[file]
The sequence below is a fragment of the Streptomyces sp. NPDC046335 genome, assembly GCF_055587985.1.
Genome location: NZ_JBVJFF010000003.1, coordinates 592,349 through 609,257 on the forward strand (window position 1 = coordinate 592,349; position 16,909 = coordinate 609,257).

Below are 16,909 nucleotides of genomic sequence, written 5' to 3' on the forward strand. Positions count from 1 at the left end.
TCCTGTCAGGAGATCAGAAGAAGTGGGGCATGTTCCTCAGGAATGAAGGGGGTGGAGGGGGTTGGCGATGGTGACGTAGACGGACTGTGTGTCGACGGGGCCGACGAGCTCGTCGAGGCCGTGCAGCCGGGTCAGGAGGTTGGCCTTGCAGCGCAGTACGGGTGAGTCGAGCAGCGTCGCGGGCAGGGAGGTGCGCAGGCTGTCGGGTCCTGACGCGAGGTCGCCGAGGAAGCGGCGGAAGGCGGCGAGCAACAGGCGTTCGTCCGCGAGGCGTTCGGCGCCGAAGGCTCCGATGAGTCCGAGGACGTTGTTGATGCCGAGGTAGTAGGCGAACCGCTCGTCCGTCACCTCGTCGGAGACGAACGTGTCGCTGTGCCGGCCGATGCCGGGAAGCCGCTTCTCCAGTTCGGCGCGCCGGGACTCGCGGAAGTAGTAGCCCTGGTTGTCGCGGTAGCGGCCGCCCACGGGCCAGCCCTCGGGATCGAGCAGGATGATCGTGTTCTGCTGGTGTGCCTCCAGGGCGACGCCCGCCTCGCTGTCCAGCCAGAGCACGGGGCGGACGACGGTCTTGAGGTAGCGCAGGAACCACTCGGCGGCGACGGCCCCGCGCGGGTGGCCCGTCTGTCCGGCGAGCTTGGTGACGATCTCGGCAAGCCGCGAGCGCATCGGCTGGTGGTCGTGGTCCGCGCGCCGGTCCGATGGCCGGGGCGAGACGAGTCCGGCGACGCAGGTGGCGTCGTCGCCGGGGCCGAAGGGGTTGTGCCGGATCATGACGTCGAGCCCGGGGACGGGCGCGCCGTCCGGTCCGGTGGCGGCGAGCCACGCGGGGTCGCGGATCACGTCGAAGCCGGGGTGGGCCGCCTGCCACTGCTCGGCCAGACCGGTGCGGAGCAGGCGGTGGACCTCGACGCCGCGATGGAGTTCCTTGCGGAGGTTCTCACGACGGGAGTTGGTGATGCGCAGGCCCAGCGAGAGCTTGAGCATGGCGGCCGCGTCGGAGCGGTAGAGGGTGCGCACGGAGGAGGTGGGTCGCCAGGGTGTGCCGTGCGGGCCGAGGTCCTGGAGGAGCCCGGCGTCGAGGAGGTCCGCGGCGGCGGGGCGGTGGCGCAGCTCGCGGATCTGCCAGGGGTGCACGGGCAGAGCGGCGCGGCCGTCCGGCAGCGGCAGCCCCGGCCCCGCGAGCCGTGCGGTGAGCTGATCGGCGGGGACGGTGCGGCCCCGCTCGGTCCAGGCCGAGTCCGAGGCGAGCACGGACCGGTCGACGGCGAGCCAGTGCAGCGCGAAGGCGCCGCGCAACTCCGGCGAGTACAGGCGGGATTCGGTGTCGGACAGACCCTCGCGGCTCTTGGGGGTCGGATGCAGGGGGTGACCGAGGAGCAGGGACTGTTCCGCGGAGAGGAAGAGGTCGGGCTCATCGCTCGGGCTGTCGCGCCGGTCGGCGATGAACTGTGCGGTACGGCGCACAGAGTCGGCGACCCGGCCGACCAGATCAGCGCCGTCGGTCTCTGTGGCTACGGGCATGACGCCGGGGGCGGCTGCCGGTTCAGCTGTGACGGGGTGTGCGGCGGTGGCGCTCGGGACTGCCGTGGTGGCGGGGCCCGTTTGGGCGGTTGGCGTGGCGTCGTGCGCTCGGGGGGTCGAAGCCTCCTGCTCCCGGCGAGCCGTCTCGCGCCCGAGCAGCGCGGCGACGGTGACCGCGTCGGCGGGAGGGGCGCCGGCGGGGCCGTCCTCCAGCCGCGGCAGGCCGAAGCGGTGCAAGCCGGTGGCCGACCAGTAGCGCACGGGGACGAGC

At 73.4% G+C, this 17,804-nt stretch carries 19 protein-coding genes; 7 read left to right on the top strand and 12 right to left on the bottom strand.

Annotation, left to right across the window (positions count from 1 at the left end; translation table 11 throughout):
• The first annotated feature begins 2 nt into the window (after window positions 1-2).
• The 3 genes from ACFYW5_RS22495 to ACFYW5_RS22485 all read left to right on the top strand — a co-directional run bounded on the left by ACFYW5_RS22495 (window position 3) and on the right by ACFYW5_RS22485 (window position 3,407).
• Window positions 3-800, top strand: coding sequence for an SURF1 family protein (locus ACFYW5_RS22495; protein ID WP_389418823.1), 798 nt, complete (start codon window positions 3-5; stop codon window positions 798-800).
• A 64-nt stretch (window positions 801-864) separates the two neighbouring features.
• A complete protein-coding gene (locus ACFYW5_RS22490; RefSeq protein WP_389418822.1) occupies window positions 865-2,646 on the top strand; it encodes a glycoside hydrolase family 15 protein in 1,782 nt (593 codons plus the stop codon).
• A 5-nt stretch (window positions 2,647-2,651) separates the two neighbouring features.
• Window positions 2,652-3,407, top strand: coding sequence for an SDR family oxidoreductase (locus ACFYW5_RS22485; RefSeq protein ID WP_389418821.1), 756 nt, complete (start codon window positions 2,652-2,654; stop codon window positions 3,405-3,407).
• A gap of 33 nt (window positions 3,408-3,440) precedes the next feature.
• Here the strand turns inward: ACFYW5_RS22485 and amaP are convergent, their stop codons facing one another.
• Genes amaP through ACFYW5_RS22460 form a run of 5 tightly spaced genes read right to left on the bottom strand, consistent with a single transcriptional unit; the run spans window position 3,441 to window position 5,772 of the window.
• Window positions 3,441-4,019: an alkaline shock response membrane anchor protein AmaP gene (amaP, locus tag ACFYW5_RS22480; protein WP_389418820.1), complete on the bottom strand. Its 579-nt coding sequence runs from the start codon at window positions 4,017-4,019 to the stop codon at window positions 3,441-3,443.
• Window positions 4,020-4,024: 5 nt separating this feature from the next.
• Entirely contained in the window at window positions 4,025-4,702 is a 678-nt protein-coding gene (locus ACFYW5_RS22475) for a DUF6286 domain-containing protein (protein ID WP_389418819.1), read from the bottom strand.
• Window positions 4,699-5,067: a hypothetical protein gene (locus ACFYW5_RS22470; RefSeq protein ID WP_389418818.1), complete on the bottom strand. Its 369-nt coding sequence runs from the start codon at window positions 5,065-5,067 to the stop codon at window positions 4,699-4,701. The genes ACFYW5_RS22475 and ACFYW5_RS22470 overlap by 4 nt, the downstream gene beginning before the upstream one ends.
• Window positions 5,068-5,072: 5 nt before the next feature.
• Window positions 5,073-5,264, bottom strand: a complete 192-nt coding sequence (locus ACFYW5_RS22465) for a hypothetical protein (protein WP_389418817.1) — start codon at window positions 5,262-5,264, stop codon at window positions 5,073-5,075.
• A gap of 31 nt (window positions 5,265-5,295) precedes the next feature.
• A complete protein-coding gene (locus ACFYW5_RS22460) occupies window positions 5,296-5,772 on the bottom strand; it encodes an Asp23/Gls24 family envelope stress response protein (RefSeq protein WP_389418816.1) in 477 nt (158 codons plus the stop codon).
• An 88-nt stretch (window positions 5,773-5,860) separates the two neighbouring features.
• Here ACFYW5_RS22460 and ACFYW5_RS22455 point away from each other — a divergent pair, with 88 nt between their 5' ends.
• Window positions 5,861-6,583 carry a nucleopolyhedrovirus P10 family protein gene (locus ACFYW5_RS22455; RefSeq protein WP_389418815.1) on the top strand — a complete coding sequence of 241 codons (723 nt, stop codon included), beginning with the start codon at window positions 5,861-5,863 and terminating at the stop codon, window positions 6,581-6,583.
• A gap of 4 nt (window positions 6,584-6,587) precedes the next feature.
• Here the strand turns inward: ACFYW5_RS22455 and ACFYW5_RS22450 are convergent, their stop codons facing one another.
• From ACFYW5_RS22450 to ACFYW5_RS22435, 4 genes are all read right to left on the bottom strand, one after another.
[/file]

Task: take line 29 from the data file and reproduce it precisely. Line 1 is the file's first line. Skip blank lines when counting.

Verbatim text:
• Here the strand turns inward: ACFYW5_RS22455 and ACFYW5_RS22450 are convergent, their stop codons facing one another.